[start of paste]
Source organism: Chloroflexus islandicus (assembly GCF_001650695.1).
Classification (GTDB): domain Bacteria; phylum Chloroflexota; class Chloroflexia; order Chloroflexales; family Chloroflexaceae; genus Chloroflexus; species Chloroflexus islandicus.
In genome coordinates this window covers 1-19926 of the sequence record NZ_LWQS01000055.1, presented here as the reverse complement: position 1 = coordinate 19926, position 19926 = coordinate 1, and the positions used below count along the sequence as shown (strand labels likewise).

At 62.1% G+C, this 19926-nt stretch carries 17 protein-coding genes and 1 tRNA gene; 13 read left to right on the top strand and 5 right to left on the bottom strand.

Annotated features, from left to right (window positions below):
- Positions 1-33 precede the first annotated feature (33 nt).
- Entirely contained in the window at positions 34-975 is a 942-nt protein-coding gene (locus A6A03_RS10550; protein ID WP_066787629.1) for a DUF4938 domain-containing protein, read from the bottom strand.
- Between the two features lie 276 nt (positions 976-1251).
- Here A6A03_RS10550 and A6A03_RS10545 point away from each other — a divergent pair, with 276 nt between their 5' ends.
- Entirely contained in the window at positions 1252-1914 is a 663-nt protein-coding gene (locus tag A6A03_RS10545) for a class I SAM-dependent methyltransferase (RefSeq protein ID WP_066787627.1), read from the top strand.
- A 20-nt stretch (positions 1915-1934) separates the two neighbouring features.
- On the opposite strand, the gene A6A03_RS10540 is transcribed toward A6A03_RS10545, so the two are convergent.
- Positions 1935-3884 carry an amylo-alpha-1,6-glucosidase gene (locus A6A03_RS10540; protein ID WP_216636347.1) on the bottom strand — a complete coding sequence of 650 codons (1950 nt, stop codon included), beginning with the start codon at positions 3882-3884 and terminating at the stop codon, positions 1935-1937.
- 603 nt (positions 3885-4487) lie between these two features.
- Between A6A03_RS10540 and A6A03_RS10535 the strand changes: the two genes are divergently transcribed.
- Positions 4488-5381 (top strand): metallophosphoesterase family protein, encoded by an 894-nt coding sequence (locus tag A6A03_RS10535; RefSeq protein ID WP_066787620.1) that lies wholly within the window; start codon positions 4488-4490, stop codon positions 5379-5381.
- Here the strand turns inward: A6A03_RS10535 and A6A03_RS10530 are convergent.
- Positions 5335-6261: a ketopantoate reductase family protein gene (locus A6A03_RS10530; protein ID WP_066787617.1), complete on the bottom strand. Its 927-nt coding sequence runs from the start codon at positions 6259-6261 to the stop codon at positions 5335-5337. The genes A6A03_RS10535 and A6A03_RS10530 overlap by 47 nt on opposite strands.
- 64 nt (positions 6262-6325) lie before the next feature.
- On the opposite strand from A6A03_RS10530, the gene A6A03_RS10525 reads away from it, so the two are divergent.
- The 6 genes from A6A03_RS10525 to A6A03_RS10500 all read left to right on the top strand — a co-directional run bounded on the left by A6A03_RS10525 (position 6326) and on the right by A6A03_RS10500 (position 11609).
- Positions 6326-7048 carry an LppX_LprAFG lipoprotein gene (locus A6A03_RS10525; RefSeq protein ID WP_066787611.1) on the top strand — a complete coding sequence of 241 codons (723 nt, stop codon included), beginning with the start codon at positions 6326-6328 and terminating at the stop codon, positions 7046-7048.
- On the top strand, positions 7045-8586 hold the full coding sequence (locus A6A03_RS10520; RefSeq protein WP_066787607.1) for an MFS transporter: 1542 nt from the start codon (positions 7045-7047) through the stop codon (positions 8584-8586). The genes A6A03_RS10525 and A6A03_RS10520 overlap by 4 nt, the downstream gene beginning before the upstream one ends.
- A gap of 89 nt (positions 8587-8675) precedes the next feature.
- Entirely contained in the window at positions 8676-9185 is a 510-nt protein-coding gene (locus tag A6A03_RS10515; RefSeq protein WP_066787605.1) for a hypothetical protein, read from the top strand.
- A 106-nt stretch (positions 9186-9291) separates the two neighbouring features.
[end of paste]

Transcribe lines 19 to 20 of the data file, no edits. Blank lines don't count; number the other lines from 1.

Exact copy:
- 64 nt (positions 6262-6325) lie before the next feature.
- On the opposite strand from A6A03_RS10530, the gene A6A03_RS10525 reads away from it, so the two are divergent.